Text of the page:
Health experts say it’s unlikely large events will happen by summer

NOW: Health experts say it’s unlikely large events will happen by summer

MILWAUKEE COUNTY, Wis. (CBS 58) - A number of big events have been postponed until summer and early fall in the Milwaukee area. 

With a plan in place now to re-open the state in three phases, will these large gathering happen by then? Some health experts say, we most likely won’t be going back to normal this summer. They say it’s important to not move forward too quickly with large gatherings.

“Professionally speaking, I think summer’s out at this point as far as kind of going back to normal,” said Jeanette Kowalik, Milwaukee’s Health Commissioner.

Sports games, festivals, conventions and graduation ceremonies would all fall under the third and last phase of the ‘Badger Bounce Back Plan,’ where more than 50 are able to get together.

“I think probably we’re going to have to have a vaccine before we have large gatherings, but you know we still don’t know how many people have been exposed to COVID-19,” said Dr. John Raymond, President and CEO of the Medical College of Wisconsin.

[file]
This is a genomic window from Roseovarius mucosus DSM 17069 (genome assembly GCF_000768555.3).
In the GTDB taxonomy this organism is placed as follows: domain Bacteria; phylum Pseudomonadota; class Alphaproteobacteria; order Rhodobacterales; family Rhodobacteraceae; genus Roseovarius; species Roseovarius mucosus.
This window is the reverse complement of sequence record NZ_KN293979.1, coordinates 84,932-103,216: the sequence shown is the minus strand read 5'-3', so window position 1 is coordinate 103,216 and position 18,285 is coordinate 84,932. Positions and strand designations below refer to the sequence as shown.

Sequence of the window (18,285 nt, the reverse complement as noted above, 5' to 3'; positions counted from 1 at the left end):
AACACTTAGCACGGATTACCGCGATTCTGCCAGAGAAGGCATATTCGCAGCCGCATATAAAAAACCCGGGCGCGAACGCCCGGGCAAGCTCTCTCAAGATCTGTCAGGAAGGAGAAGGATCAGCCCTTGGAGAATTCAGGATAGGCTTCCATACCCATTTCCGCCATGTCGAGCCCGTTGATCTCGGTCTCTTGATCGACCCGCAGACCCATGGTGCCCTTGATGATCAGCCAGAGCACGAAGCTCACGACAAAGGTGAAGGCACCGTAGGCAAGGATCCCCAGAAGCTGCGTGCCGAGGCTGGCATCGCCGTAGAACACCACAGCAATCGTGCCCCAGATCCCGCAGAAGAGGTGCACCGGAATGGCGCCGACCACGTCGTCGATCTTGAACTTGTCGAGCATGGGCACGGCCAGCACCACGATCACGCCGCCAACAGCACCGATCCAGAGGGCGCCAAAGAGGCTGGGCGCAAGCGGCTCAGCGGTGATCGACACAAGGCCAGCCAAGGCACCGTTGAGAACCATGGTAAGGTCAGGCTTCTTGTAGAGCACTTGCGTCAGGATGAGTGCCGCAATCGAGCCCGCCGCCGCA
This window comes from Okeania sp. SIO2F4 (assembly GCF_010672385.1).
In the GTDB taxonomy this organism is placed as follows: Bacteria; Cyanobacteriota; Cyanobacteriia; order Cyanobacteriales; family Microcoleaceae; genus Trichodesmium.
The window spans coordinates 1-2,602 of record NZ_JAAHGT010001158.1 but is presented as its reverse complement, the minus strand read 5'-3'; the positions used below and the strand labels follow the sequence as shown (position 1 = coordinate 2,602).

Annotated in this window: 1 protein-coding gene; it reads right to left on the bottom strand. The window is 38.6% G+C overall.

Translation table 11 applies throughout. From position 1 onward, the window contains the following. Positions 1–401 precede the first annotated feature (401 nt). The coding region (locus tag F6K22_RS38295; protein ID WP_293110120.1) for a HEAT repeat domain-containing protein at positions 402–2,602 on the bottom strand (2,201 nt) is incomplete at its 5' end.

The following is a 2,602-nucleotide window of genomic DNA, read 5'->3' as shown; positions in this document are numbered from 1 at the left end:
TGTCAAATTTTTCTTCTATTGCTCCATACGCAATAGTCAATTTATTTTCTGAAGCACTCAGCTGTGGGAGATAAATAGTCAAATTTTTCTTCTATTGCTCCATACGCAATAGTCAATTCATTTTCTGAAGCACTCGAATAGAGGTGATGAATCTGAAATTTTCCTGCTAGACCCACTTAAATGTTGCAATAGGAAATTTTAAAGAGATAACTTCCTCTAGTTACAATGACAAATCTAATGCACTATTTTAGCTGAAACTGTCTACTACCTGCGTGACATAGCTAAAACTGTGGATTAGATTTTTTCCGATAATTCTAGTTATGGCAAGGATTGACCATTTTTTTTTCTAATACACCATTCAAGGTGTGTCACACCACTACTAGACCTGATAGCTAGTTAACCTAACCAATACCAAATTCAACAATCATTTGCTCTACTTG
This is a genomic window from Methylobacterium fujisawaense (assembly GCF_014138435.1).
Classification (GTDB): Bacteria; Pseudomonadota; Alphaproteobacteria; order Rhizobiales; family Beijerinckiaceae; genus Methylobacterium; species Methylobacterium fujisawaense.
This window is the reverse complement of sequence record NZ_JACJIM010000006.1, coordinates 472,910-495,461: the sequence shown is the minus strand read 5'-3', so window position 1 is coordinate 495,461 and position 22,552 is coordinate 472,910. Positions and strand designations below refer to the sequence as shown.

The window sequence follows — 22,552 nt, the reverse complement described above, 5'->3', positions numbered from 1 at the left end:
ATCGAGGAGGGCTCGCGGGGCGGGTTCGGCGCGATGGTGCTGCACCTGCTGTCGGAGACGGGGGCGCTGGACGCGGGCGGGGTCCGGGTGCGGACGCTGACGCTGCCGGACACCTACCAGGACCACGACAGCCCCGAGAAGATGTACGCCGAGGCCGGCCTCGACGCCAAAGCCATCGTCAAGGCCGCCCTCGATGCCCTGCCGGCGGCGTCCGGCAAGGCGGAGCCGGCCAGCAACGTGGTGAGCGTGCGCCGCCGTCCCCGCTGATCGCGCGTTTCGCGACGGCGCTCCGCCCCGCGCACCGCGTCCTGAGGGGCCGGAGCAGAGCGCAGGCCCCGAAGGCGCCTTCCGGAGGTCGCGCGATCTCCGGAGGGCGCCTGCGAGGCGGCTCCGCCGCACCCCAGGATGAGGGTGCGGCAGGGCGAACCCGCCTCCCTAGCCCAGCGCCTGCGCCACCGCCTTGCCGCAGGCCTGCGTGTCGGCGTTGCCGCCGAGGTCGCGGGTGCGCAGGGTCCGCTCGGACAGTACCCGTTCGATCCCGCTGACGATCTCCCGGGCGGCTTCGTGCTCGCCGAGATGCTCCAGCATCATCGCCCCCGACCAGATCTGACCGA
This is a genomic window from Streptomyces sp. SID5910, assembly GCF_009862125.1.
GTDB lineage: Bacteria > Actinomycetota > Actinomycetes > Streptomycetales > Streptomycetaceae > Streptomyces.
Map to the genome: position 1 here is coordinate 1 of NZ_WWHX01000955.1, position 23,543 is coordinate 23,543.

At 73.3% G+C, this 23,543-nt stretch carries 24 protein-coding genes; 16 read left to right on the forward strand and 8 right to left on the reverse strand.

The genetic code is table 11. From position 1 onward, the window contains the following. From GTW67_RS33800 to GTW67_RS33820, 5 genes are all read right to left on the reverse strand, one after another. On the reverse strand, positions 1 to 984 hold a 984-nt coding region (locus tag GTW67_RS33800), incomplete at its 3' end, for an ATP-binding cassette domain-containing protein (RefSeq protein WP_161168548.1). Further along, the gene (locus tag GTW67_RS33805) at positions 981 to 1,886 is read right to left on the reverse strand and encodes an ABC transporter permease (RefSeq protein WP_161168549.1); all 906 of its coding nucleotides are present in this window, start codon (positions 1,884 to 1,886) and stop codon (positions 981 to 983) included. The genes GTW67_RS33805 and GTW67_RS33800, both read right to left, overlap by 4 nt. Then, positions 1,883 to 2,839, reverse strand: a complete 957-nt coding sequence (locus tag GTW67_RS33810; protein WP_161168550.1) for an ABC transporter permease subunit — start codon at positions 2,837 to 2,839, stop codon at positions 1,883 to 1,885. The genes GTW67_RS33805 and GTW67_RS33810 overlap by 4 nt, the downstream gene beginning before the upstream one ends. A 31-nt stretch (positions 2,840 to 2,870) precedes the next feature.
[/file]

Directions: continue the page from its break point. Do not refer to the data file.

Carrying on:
“There’s no vaccine or there’s no antiretroviral, and until we have those two tools that is really going to be our way of getting the herd immunity up and getting us to some sense of a normal way of life, but we’re not going to have that for a while,” adds Kowalik.

Herd-immunity is when an adequate amount of people is immune to an infectious disease, which then limits the spread, but experts say the vaccine is key.

“I think right now the prospects of going to a football game, or seeing a brewers game are going to be limited until we have that vaccine,” said Dr. Raymond. 

Dr. John Raymond says Wisconsin’s efforts are working, but numbers are leveling.

“We’re still having somewhere between 150-200 new cases in Wisconsin per day so we may either be at a plateau or slightly improving but we really need to be convinced that we’re having a significant improvement,” he adds. 

“We need to be strategic about how we move back into powering things back up so we don’t regress,” Kowalik said.

In order to improve, Kowalik says people should continue social distancing, wearing face coverings and staying home. 

“Think about other people, think about the greater good for once,” she says.  “We can get through this, but compliance is necessary for us to be able to move through this.”

The first day of fall lands on September 22nd, Kowalik says as of now it’s too early to tell if large gatherings will be ready to happen by then.

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